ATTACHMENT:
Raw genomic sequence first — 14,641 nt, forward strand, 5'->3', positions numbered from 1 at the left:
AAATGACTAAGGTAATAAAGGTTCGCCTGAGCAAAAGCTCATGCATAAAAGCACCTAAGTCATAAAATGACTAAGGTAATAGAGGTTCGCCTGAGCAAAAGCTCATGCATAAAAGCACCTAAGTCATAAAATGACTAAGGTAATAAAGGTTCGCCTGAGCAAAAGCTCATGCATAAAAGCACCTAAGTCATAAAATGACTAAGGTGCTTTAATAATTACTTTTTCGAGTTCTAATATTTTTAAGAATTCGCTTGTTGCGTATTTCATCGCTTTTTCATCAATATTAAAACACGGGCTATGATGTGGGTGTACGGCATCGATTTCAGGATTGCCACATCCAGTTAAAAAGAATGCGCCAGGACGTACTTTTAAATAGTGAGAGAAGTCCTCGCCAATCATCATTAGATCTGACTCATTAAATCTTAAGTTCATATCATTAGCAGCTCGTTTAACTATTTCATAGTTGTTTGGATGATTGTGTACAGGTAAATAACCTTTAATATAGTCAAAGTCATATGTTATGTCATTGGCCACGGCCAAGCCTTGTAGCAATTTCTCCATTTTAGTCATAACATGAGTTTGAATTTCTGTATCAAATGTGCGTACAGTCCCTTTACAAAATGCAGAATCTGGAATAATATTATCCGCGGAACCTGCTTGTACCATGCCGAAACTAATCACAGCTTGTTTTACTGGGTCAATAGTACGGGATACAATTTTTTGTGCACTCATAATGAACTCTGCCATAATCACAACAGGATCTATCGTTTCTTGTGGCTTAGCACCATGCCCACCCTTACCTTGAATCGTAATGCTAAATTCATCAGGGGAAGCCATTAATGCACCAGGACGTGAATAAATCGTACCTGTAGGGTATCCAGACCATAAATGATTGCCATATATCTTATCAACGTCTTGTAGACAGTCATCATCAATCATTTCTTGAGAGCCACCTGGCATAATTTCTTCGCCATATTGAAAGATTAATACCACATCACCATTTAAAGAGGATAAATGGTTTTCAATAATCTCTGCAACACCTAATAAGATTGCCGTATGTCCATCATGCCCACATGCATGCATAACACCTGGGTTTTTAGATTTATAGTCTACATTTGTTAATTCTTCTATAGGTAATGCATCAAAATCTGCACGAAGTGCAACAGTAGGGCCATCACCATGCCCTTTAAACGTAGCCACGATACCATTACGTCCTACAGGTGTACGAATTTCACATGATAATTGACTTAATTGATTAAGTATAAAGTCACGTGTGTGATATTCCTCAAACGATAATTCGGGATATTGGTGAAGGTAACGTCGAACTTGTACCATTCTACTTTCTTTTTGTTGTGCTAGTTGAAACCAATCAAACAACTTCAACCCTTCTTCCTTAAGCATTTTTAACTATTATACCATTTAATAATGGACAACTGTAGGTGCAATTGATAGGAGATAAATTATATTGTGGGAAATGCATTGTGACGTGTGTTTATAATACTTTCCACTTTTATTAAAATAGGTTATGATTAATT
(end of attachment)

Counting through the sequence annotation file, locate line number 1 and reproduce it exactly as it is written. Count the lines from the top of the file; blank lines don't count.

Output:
Raw genomic sequence first — 14,641 nt, forward strand, 5'->3', positions numbered from 1 at the left: